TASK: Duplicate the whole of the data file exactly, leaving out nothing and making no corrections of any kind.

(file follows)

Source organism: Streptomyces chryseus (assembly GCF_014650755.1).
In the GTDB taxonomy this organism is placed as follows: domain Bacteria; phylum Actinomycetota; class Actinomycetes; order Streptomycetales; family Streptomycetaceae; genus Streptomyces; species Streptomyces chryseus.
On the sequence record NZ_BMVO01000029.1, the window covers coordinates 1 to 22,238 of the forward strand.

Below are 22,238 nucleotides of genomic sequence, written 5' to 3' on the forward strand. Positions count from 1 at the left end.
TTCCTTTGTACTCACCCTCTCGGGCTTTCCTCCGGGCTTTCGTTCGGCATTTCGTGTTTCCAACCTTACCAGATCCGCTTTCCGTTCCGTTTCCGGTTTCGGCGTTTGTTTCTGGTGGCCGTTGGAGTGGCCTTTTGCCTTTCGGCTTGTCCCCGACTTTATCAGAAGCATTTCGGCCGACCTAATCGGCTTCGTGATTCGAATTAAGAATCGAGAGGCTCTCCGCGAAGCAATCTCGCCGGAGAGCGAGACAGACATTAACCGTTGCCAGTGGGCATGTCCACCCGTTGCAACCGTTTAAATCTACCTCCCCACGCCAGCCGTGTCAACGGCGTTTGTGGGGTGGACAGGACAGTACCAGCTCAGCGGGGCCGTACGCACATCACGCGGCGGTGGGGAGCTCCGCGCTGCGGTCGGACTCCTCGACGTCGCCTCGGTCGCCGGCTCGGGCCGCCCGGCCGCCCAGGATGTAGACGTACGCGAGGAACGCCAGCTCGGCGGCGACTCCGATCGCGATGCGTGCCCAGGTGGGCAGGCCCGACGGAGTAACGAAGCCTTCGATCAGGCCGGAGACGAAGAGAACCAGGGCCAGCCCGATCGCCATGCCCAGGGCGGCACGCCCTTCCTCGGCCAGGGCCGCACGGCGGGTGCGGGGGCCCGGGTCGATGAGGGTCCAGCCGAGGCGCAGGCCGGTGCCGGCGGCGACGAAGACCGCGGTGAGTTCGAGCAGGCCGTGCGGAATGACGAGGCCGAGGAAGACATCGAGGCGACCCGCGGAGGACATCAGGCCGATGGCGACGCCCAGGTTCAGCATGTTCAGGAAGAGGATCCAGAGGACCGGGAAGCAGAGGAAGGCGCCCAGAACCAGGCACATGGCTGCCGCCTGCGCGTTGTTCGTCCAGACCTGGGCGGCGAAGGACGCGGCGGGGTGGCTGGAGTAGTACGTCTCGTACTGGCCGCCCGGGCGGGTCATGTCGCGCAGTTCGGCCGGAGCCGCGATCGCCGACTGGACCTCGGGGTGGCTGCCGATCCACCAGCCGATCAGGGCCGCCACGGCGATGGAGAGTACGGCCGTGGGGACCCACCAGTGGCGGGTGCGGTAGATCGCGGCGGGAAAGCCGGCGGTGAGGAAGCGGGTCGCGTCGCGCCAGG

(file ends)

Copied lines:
Source organism: Streptomyces chryseus (assembly GCF_014650755.1).
In the GTDB taxonomy this organism is placed as follows: domain Bacteria; phylum Actinomycetota; class Actinomycetes; order Streptomycetales; family Streptomycetaceae; genus Streptomyces; species Streptomyces chryseus.
On the sequence record NZ_BMVO01000029.1, the window covers coordinates 1 to 22,238 of the forward strand.

Below are 22,238 nucleotides of genomic sequence, written 5' to 3' on the forward strand. Positions count from 1 at the left end.
TTCCTTTGTACTCACCCTCTCGGGCTTTCCTCCGGGCTTTCGTTCGGCATTTCGTGTTTCCAACCTTACCAGATCCGCTTTCCGTTCCGTTTCCGGTTTCGGCGTTTGTTTCTGGTGGCCGTTGGAGTGGCCTTTTGCCTTTCGGCTTGTCCCCGACTTTATCAGAAGCATTTCGGCCGACCTAATCGGCTTCGTGATTCGAATTAAGAATCGAGAGGCTCTCCGCGAAGCAATCTCGCCGGAGAGCGAGACAGACATTAACCGTTGCCAGTGGGCATGTCCACCCGTTGCAACCGTTTAAATCTACCTCCCCACGCCAGCCGTGTCAACGGCGTTTGTGGGGTGGACAGGACAGTACCAGCTCAGCGGGGCCGTACGCACATCACGCGGCGGTGGGGAGCTCCGCGCTGCGGTCGGACTCCTCGACGTCGCCTCGGTCGCCGGCTCGGGCCGCCCGGCCGCCCAGGATGTAGACGTACGCGAGGAACGCCAGCTCGGCGGCGACTCCGATCGCGATGCGTGCCCAGGTGGGCAGGCCCGACGGAGTAACGAAGCCTTCGATCAGGCCGGAGACGAAGAGAACCAGGGCCAGCCCGATCGCCATGCCCAGGGCGGCACGCCCTTCCTCGGCCAGGGCCGCACGGCGGGTGCGGGGGCCCGGGTCGATGAGGGTCCAGCCGAGGCGCAGGCCGGTGCCGGCGGCGACGAAGACCGCGGTGAGTTCGAGCAGGCCGTGCGGAATGACGAGGCCGAGGAAGACATCGAGGCGACCCGCGGAGGACATCAGGCCGATGGCGACGCCCAGGTTCAGCATGTTCAGGAAGAGGATCCAGAGGACCGGGAAGCAGAGGAAGGCGCCCAGAACCAGGCACATGGCTGCCGCCTGCGCGTTGTTCGTCCAGACCTGGGCGGCGAAGGACGCGGCGGGGTGGCTGGAGTAGTACGTCTCGTACTGGCCGCCCGGGCGGGTCATGTCGCGCAGTTCGGCCGGAGCCGCGATCGCCGACTGGACCTCGGGGTGGCTGCCGATCCACCAGCCGATCAGGGCCGCCACGGCGATGGAGAGTACGGCCGTGGGGACCCACCAGTGGCGGGTGCGGTAGATCGCGGCGGGAAAGCCGGCGGTGAGGAAGCGGGTCGCGTCGCGCCAGG